Over the past 25 years, much has changed in Grand Rapids. New buildings and businesses, new art and new ideas are emerging at every corner of the city. Even longstanding institutions have been shaped by the changing times.
With Picnic Pops, now in its 25th year, the Grand Rapids Symphony continues to evolve while shining a light on the performing arts scene with one of the happiest and most relaxed events of the summer.
In July 1995, the Grand Rapids Symphony was looking for a fun way to kick off the summer season, according to Associate Conductor John Varineau. He was there at the very beginning and has stood at the podium for nearly every Picnic Pops season since. Varineau said the idea from the start was to bring more people in with a unique outdoor show.
From this, Picnic Pops was born, bringing the sounds of the symphony to the hills of Cannonsburg with concerts spanning a variety of genres. One of the biggest, most consistent draws over the past 25 years has been the fireworks show.
“Classical Fireworks has been a mainstay of the Picnic Pops ever since the beginning,” said Jeffrey Kaczmarczyk, senior manager of communications for the GRS. “It’s not always the first concert of the season, but we’ve had it every year since the beginning.”
Not only has the tradition of Picnic Pops brought joy to summertime in Grand Rapids, it has brought many different styles of music to the symphony itself. While the humble beginnings featured a line-up of classical pieces, the series quickly grew past that.
“Our very first year was called Picnic Pops and our entire program was works by Tchaikovsky, and our audiences were pretty quick to say, ‘If you’re gonna call this ‘pops,’ you can’t do what you just did,’” Varineau said. “We caught on and turned it into a light-classical season and then branched out into doing many of the standard pop shows and went on to tribute bands.”
Now, you can visit shows like The Beatles tribute group Classical Mystery Tour or singers performing soulful, authentic Motown hits. In the past, the symphony also has featured Latin-American groups.
In live concerts from bands, you always have the main instruments and vocalists, but Kaczmarczyk said Picnic Pops brings out so much more.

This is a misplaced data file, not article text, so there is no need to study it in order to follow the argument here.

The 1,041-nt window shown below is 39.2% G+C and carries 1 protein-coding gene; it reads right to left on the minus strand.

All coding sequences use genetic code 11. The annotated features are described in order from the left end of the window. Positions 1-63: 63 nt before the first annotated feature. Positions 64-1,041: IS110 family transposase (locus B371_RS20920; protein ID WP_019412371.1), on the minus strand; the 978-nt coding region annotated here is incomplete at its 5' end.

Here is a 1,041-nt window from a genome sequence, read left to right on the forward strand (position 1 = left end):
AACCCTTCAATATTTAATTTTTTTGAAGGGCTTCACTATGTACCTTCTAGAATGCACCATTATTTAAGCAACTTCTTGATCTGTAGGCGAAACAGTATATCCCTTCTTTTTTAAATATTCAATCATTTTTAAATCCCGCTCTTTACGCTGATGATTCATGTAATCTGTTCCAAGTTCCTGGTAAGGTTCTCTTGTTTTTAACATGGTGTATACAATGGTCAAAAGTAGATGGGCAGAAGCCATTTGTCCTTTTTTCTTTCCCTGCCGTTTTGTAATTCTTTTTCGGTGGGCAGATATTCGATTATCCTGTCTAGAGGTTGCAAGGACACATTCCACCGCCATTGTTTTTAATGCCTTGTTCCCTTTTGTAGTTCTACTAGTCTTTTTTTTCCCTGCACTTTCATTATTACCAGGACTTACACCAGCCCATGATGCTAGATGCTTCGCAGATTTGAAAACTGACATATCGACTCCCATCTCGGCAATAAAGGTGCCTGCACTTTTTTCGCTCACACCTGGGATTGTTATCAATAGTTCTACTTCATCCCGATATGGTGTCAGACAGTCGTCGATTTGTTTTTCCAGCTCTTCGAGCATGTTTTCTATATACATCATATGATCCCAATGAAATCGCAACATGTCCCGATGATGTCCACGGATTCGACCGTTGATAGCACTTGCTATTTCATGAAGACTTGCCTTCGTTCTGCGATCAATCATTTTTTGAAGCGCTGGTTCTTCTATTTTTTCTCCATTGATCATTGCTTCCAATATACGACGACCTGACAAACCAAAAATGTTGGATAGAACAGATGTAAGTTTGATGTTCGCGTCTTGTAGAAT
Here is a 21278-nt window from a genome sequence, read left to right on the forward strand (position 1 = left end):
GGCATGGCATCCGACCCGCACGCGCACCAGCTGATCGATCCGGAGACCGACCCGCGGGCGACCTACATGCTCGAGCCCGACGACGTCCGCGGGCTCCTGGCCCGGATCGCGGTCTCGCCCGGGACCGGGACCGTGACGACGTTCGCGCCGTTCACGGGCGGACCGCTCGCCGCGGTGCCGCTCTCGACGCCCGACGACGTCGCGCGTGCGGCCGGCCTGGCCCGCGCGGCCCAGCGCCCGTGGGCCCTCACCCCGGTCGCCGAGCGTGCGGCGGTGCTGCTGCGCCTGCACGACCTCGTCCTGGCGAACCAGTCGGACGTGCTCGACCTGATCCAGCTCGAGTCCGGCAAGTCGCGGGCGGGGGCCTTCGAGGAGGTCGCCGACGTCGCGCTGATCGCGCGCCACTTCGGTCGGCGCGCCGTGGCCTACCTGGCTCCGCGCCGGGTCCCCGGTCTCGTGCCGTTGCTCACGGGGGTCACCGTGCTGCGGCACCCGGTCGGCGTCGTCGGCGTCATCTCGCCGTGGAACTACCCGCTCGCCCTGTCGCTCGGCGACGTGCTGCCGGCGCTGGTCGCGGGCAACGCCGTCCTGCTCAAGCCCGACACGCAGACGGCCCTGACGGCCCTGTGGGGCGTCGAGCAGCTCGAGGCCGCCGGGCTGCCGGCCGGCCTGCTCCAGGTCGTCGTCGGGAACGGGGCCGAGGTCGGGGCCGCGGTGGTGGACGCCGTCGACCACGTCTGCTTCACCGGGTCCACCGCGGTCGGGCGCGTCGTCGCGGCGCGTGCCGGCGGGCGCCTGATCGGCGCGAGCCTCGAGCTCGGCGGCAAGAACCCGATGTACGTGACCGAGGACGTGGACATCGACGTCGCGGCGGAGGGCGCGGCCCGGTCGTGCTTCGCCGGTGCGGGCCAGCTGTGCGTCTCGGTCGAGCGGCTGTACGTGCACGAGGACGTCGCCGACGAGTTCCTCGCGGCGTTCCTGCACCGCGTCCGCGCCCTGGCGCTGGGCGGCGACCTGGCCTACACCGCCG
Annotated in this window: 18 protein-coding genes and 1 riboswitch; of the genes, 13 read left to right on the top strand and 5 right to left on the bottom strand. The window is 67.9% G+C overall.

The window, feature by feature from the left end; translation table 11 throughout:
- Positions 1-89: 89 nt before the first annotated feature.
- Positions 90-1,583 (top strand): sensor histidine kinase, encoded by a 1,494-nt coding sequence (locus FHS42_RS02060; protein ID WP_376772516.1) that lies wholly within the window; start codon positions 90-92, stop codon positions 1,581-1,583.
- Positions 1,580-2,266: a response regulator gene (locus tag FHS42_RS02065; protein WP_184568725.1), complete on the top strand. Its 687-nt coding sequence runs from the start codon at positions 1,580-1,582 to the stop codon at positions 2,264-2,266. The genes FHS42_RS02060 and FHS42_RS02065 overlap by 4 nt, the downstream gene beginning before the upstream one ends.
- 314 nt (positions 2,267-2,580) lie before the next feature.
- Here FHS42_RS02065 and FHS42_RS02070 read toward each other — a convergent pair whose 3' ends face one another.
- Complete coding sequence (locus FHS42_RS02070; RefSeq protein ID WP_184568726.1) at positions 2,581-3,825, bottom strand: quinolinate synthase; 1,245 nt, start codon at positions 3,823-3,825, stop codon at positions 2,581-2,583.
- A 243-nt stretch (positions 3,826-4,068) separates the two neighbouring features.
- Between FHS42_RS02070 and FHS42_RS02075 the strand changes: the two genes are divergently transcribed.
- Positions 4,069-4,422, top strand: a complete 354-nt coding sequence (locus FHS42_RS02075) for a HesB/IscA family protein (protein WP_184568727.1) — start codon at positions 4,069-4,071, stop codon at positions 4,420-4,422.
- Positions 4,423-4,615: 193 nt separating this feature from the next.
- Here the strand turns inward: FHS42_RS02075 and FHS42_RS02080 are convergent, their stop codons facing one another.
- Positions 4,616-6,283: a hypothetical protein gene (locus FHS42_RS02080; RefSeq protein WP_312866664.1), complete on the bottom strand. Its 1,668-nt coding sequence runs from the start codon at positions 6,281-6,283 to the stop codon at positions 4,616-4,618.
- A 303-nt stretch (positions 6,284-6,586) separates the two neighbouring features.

“You can listen to a particular rock group on tour, but what they do in the studio is usually a different experience. But with a lot of extra musicians, it’s going to sound like how you hear it on the record,” Kaczmarczyk said. “That’s the point, that’s the goal, that’s the ideal. All the backup musicians that were in the studio, we’ve (essentially) got them there onstage at Cannonsburg.”
Along with bringing back a true sound to the music, Picnic Pops strives to be a relaxed event for everyone. One of the main goals is to make everyone feel comfortable while listening to live music and soaking up sun rays and sunsets, which is why Cannonsburg Ski Area has been the venue for the past 25 years.
From the beginning, the location is what made the event iconic. With the ski slope being a natural amphitheater, as well as a lot of fun for the inner-child to roll down, it was meant to be.
More people are coming year after year, which only excites Varineau. Along with the ski slope being a large area, it’s also great for the family.
“The parents can let their kids go and play on the slope while listening to music,” Varineau said.
Other than dancing, one of the best activities for kids is the Instrument Petting Zoo, which allows them to play around with some classic symphonic instruments. It sparks curiosity and gives kids a chance to discover interests they never knew they had.
After 25 years on the hillside, Picnic Pops has developed a few traditions, of which Varineau is a big fan.
“We’ve always done Tchaikovsky’s 1812 Overture (for Classical Fireworks) and that goes directly from the end of that into a really wonderful fireworks show,” he said. “It’s really close, you really feel like you’re within the show itself.”
What To Expect This Summer
This year, Picnic Pops is all about blasts from the past. That means not only classic hits that everyone knows and loves, but bringing back performers who’ve become fan-favorites with the symphony.
Kicking off the season is Classical Fireworks on July 11 and 12, with songs like The Armed Forces Salute, the overture to Candide, Sousa’s Stars and Strips Forever and more.
At the next show, songs from The Beatles’ White Album will be a special feature, with the Classical Mystery Group celebrating the album’s 51st anniversary on July 18 and 19. The tribute group is one of the most popular returning acts for Picnic Pops, never failing to make the audience happy. It’s likely you’ll hear some of The Beatles’ great hits like Penny Lane or The Long and Winding Road. Kaczmarczyk is excited for the group’s return, as “each concert is different, they mix it up quite a bit. Their shows differ every time in the best way.”
The third show on July 25 and 26, Dancing in the Street, is all about Motown, once again bringing back Broadway actress and singer Shayna Steele. She’s known for recreating the true feeling of Motown when she sings, digging deep into the soul of the songs. Steele will be joined by singers Chester Gregory and Michael Lynche, performing hits like Stevie Wonder’s Superstition and Marvin Gaye’s How Sweet It Is.
At the final show on August 2, the people behind the biggest country hits are coming to town. The singer-songwriters who helped write hits for stars like Tim McGraw and Carrie Underwood are joining forces for Nashville: The Songwriters. Their Story. The Symphony. For the genuine, authentic feeling of the songs that rose many country singers to the charts, this is a special moment.
“It should be a very different experience,” Kaczmarczyk said. “I’ve heard it’s kind of like you’re sitting on someone’s back deck as they’re doing this.”
Cannonsburg Ski Area
6800 Cannonsburg Rd. NE, Belmont
July 11-Aug. 2